McMahon capped off a wonderful 1985 season by leading the Bears to their first and only Superbowl championship. For the rest of his tenure with the Chicago Bears McMahon would continue to call his own plays, or change plays in the huddle, or at the line of scrimmage; McMahon would also call an audible seemingly at will. This was a practice that would frustrate Head Coach Mike Ditka, but it would lead success for the Chicago Bear offense. Next to Joe Montana, Jim McMahon had the second highest winning parentage amongst quarterbacks. McMahon’ s tenure with the Chicago Bears would be cut short because of injuries and confrontations with Head Coach Mike Ditka-and team president Michael McCaskey. Once McMahon left the Bears, they would find out how much his leadership was needed; because McMahon’s successors (Mike Tomczak, Jim Harbaugh, and Eric Kramer) were not able to lead the Bears on another Super Bowl run.

Rod Blagojevich “Hot Rod,” was a two-term Democratic Governor of the state of Illinois, and his gubernatorial tenure was filled with clashes with lawmakers that were designed to block everything that he would try to implement for the betterment of the constituents that elected him to govern the state of Illinois. While Blagojevich was in office, Illinois became the only state in America to provide free healthcare for children; the state of Illinois also became one of the few, if not the only state in the union to provide senior citizens with free access to public transportation. Rod Blagojevich would also implement the I-Save Prescription drug program, which was an idea that was given to him by then-Congressman, and now Chicago Mayor-Rahm Emanuel; this was a program that was designed to help seniors afford groceries that they needed to live on, along their medicine. Illinois became the first state in America to defy the FDA (Food and Drug Administration) by providing seniors with cheaper medicine on the open trade from Canada; the I-Save Prescription drug program gave seniors the convenience of being able to mail in their order of prescription medication also. However, the inception of this program, in the eyes of the Illinois State Legislature and General Assembly, was an impeachable offense; however, the Governors of Wisconsin, Vermont, and Kansas worked with Rod Blagojevich to be able to implement the I-Save Prescription drug program not only in the state of Illinois, but in their states also. In order for Blagojevich to get things done for people, he often times had to use the helpful advice of lawyers to go around the Legislature to be able to give seniors-citizens free rides on CTA, and give uninsured women free access to breast and cervical cancer screening. Blagojevich also helped save the life of a 19 year old young man, in the person of Omar Castillo, who had a rare kidney disease, and was in need of a kidney transplant that would save his life.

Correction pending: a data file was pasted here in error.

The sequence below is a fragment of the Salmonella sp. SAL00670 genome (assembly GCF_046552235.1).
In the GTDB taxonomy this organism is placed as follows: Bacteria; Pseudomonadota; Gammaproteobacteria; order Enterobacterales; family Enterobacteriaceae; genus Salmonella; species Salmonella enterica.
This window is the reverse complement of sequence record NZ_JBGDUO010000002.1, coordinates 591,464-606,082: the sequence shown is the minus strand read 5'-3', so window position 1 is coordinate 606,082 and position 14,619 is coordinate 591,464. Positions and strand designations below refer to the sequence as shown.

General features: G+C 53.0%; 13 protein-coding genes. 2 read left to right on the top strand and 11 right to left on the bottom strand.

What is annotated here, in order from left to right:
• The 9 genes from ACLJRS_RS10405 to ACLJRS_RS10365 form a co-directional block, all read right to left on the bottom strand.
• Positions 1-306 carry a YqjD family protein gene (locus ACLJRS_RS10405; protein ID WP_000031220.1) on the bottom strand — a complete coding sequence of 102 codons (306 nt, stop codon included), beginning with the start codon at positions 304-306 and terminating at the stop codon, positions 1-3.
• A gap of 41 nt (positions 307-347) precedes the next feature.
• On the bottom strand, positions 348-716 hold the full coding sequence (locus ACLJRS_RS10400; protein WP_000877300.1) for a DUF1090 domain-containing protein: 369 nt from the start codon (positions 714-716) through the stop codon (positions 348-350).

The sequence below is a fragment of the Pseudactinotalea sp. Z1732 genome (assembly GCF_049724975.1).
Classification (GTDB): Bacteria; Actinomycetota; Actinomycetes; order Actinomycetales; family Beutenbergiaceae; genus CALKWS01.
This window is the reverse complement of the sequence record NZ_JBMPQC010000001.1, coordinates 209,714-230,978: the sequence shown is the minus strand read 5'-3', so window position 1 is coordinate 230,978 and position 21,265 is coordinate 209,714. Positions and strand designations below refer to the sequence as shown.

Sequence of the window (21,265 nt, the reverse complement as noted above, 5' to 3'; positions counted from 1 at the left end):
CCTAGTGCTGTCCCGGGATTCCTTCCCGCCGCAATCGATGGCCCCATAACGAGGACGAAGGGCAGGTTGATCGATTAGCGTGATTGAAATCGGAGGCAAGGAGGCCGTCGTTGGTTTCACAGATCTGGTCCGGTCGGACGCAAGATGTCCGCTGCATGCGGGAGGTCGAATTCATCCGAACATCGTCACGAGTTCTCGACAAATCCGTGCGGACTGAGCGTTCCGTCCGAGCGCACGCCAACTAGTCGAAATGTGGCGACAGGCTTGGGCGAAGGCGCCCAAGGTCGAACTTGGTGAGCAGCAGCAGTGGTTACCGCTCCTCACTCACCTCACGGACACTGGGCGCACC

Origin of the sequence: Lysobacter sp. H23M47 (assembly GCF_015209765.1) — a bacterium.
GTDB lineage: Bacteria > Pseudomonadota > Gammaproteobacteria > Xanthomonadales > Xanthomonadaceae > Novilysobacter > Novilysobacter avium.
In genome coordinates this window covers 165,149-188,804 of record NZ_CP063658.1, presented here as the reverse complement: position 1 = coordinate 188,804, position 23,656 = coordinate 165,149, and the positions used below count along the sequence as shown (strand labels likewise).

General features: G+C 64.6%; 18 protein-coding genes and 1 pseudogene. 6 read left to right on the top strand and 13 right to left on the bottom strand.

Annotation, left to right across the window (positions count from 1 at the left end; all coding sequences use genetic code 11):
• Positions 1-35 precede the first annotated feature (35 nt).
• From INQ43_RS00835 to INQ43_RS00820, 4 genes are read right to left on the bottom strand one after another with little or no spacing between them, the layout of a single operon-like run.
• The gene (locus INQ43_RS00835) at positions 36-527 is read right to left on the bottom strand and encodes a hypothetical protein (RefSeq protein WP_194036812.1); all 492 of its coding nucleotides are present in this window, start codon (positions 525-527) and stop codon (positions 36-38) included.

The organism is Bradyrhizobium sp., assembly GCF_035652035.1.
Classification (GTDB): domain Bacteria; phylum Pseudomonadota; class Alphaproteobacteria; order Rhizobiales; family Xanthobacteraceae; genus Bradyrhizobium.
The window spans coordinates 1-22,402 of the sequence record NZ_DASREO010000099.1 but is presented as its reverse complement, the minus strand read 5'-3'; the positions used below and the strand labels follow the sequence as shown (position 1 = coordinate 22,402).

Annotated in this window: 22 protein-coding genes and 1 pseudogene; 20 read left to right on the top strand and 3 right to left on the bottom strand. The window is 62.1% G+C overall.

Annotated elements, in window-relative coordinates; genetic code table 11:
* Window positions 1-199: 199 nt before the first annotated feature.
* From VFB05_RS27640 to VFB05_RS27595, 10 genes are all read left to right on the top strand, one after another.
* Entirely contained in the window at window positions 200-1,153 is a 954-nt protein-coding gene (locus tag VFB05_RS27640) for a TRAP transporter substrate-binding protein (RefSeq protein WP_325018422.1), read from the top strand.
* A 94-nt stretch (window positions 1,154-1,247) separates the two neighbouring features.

In his last official act as the Governor of the state of Illinois, Blagojevich ordered the criminal history of Jimmie Beck and Fred Latsko expunged; making it possible for both men to be able to find gainful employment. Blagojevich’s maneuvering around “the system of checks and balances” to provide for the people who hired him may have infuriated his fellow Democrats in the legislature, particularly Speaker of The House Michael Madigan; however, Blagojevich proved that he was a politician willing to go to any lengths to get things done for people who relied on the “the system.” Rod Blagojevich became a target of ridicule not just for the indifferent way governed the state of Illinois, but the unique way he wore his hair, and his commute to and from Springfield, not to mention his residency. Rod and Patty Blagojevich choose to live amongst their constituents on the northwest side of Chicago-instead of living in the Governor’s mansion in Springfield; because he and his wife Patty wanted to instill a sense of humility in their children, they didn’t want their children growing up spoiled, with a sense of privilege and entitlement, because their father was Governor of the 5th largest state in America.

It has been two years since the impeachment and removal of Rod Blagojevich as the Governor of state of Illinois; and it did not take long to see just how much better off the constituents of Illinois were with him as Governor, versus his successor, Pat Quinn. Since the very day that he took office, has shown he is solely interested in “business as usual,” and meeting the demands of House Speaker Michael Madigan, by attempting to sock it to the tax payers with higher taxes. Moreover, Pat Quinn has neither the willingness, nor the gumption to take on tough lawmakers, and/or go around the legislative process the way Rod Blagojevich did to make government work for the people, instead of at the expense of the people.